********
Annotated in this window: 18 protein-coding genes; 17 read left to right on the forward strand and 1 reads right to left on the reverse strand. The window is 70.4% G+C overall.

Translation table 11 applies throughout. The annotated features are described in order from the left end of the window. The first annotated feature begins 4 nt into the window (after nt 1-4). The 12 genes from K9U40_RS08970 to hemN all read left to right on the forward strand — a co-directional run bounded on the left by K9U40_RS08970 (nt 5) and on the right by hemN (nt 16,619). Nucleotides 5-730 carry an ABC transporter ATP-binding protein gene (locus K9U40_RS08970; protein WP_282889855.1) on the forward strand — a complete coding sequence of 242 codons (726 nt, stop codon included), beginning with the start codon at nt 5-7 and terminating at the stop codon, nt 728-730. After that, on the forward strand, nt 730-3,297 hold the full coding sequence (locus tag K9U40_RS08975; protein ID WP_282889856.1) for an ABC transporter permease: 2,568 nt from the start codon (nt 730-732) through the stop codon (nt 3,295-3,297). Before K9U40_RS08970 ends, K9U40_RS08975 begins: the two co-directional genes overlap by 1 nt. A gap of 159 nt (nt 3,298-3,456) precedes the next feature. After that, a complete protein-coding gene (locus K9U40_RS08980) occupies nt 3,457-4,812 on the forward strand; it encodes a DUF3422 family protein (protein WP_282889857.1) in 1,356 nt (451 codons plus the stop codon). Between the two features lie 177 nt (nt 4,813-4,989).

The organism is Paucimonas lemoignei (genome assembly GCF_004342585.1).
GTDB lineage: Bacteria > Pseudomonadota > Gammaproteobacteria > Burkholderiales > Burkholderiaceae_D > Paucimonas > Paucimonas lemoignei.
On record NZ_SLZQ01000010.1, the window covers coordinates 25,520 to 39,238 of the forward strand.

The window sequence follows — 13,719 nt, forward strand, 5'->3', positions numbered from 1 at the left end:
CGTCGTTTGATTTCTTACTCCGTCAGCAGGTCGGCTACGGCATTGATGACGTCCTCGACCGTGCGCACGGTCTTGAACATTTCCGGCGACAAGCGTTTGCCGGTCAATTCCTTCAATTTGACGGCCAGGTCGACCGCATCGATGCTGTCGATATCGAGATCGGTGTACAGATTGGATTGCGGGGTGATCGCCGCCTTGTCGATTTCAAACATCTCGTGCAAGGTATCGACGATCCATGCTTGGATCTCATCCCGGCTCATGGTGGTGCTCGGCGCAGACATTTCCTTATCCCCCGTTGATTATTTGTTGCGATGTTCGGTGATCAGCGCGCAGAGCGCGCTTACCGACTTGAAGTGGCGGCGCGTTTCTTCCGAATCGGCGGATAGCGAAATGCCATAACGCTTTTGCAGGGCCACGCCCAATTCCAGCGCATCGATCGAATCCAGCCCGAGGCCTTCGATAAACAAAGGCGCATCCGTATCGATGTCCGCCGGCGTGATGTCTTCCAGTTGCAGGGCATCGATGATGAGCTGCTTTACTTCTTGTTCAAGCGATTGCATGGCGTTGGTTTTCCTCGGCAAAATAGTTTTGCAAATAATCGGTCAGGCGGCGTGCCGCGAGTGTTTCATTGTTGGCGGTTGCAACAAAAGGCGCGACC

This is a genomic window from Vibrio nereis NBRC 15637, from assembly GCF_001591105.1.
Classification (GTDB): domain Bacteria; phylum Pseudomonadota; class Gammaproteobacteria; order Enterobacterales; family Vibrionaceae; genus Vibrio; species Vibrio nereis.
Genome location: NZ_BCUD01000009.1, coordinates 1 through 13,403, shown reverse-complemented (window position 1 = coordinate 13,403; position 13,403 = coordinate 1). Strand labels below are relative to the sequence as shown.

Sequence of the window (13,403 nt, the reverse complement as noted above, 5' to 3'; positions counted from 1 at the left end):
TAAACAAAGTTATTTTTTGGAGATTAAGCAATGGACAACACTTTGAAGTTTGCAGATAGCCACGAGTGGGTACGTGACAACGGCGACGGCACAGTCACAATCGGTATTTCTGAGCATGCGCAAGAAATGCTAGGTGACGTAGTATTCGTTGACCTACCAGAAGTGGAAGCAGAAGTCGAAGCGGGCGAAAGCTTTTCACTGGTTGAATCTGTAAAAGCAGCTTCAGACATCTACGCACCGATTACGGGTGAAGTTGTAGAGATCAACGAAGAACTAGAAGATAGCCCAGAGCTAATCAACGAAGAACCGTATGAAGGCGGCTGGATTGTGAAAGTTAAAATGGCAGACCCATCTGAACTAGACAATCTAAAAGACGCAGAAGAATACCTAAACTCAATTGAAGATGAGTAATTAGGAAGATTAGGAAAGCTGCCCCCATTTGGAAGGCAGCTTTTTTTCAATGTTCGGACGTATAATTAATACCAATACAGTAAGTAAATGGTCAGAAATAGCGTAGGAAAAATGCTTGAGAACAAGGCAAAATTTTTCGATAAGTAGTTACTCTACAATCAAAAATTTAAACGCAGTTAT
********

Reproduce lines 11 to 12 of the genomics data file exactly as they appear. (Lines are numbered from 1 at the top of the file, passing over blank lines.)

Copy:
Sequence of the window (13,403 nt, the reverse complement as noted above, 5' to 3'; positions counted from 1 at the left end):
TAAACAAAGTTATTTTTTGGAGATTAAGCAATGGACAACACTTTGAAGTTTGCAGATAGCCACGAGTGGGTACGTGACAACGGCGACGGCACAGTCACAATCGGTATTTCTGAGCATGCGCAAGAAATGCTAGGTGACGTAGTATTCGTTGACCTACCAGAAGTGGAAGCAGAAGTCGAAGCGGGCGAAAGCTTTTCACTGGTTGAATCTGTAAAAGCAGCTTCAGACATCTACGCACCGATTACGGGTGAAGTTGTAGAGATCAACGAAGAACTAGAAGATAGCCCAGAGCTAATCAACGAAGAACCGTATGAAGGCGGCTGGATTGTGAAAGTTAAAATGGCAGACCCATCTGAACTAGACAATCTAAAAGACGCAGAAGAATACCTAAACTCAATTGAAGATGAGTAATTAGGAAGATTAGGAAAGCTGCCCCCATTTGGAAGGCAGCTTTTTTTCAATGTTCGGACGTATAATTAATACCAATACAGTAAGTAAATGGTCAGAAATAGCGTAGGAAAAATGCTTGAGAACAAGGCAAAATTTTTCGATAAGTAGTTACTCTACAATCAAAAATTTAAACGCAGTTAT